How cities see themselves vs. how they really are
Urban areas are socio-economic and environmental entities that go beyond historically defined administrative borders. In spite of this, often, administrative boundaries between municipalities are based on centuries-old borders that do not correspond to contemporary patters of human settlement and economic activity. In the images of Paris and Rome below (high-density areas are red), population densities and administrative borders seem mis-matched. The OECD, in collaboration with the EU, has developed a harmonised definition of urban areas as functional economic units or Functional Urban Areas (FUAs), consisting of densely populated municipalities (urban cores) as well as any adjacent municipalities with high degrees of economic integration with urban cores, measured by travel-to-work flows. This helps to better understand the dynamics of the urban area and provides urban data at the right spatial scale for monitoring performance and providing comparable data between cities around the world.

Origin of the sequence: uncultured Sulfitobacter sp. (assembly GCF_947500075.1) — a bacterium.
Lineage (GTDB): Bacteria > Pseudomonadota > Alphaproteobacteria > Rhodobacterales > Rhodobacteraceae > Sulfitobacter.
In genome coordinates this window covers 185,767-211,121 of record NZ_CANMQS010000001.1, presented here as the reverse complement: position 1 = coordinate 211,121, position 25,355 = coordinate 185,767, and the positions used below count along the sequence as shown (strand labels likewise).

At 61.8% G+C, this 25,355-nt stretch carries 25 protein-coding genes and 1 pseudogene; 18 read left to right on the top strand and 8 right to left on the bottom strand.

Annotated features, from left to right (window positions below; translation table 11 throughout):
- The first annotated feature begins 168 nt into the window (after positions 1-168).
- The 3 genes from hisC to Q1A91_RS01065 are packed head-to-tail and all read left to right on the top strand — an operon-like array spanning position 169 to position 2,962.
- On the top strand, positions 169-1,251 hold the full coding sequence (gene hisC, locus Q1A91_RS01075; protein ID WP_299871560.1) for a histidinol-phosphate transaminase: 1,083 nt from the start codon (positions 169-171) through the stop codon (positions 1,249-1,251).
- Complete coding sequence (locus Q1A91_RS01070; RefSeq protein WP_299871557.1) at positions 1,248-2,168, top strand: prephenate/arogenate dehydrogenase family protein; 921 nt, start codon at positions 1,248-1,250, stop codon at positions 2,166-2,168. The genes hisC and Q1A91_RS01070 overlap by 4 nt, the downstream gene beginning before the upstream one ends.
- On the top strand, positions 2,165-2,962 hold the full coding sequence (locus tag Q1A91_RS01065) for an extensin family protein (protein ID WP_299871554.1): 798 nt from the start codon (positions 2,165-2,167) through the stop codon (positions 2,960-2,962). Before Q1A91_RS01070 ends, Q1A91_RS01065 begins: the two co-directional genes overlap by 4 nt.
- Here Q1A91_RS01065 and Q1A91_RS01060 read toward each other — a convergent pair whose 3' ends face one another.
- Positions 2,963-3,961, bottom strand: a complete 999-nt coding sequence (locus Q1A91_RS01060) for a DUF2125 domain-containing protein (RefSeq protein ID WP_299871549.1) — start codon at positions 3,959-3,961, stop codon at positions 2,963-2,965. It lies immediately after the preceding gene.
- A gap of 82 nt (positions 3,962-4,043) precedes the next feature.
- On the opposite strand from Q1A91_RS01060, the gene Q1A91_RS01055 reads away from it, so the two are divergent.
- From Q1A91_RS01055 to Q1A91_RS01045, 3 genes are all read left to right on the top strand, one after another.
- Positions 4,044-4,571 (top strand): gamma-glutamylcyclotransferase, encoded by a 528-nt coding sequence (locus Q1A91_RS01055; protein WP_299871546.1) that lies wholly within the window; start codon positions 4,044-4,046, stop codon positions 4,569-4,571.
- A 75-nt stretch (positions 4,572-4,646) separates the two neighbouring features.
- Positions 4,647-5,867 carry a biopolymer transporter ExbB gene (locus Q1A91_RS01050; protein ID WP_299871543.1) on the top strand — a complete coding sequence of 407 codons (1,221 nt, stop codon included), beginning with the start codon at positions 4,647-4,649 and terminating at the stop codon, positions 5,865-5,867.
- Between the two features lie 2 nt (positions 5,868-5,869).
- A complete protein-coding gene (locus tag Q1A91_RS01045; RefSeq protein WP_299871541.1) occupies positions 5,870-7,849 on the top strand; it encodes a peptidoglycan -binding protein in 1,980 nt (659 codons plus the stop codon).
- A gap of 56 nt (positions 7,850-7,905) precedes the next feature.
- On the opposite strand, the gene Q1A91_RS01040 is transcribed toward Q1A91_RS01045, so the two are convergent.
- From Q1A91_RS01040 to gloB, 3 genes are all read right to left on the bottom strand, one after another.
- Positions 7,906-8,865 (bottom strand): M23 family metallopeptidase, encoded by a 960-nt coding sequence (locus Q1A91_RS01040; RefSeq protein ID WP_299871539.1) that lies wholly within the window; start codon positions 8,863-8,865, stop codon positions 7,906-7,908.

Metropolitan areas are a boon for wages and per capita GDP
Throughout the OECD, productivity and wages increase with city size. Human capital levels in a city are a strong determinant of its productivity and cities attract and retain more educated workers. Productivity is also higher because firms in urban areas tend to be more specialised and innovative, and the high number of firms allow better matches between employers and employees. OECD estimates suggest that productivity increases by 2–5% for a doubling of population size. This implies that, on average, productivity increases by more than 20% when comparing urban agglomerations of 50,000 inhabitants within a metropolitan area such as Paris. Given high productivity levels and their sheer size, large cities have been making sizeable contributions to national growth, reaching a maximum of above 70% in certain countries. Related to productivity, higher household incomes, as seen in the graph below, represent an important agglomeration benefit.